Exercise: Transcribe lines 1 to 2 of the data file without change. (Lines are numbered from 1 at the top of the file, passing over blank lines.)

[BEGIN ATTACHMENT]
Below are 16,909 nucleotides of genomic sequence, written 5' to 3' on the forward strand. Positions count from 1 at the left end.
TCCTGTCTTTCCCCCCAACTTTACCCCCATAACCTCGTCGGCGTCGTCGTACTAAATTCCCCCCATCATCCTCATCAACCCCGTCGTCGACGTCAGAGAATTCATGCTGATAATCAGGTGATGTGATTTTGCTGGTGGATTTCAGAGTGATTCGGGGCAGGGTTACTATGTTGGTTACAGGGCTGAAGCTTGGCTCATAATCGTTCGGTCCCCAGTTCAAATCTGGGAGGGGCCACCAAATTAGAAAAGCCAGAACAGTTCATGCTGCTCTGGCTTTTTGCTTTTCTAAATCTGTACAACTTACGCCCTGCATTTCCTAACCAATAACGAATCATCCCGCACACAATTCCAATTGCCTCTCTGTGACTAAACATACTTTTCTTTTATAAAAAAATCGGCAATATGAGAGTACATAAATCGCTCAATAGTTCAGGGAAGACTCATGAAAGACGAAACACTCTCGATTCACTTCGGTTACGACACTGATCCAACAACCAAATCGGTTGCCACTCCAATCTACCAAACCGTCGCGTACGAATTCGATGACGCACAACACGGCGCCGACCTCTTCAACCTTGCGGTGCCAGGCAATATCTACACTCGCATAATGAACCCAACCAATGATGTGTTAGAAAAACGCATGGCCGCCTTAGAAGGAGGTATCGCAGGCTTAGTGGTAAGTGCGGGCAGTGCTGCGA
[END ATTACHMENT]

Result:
Below are 16,909 nucleotides of genomic sequence, written 5' to 3' on the forward strand. Positions count from 1 at the left end.
TCCTGTCTTTCCCCCCAACTTTACCCCCATAACCTCGTCGGCGTCGTCGTACTAAATTCCCCCCATCATCCTCATCAACCCCGTCGTCGACGTCAGAGAATTCATGCTGATAATCAGGTGATGTGATTTTGCTGGTGGATTTCAGAGTGATTCGGGGCAGGGTTACTATGTTGGTTACAGGGCTGAAGCTTGGCTCATAATCGTTCGGTCCCCAGTTCAAATCTGGGAGGGGCCACCAAATTAGAAAAGCCAGAACAGTTCATGCTGCTCTGGCTTTTTGCTTTTCTAAATCTGTACAACTTACGCCCTGCATTTCCTAACCAATAACGAATCATCCCGCACACAATTCCAATTGCCTCTCTGTGACTAAACATACTTTTCTTTTATAAAAAAATCGGCAATATGAGAGTACATAAATCGCTCAATAGTTCAGGGAAGACTCATGAAAGACGAAACACTCTCGATTCACTTCGGTTACGACACTGATCCAACAACCAAATCGGTTGCCACTCCAATCTACCAAACCGTCGCGTACGAATTCGATGACGCACAACACGGCGCCGACCTCTTCAACCTTGCGGTGCCAGGCAATATCTACACTCGCATAATGAACCCAACCAATGATGTGTTAGAAAAACGCATGGCCGCCTTAGAAGGAGGTATCGCAGGCTTAGTGGTAAGTGCGGGCAGTGCTGCGA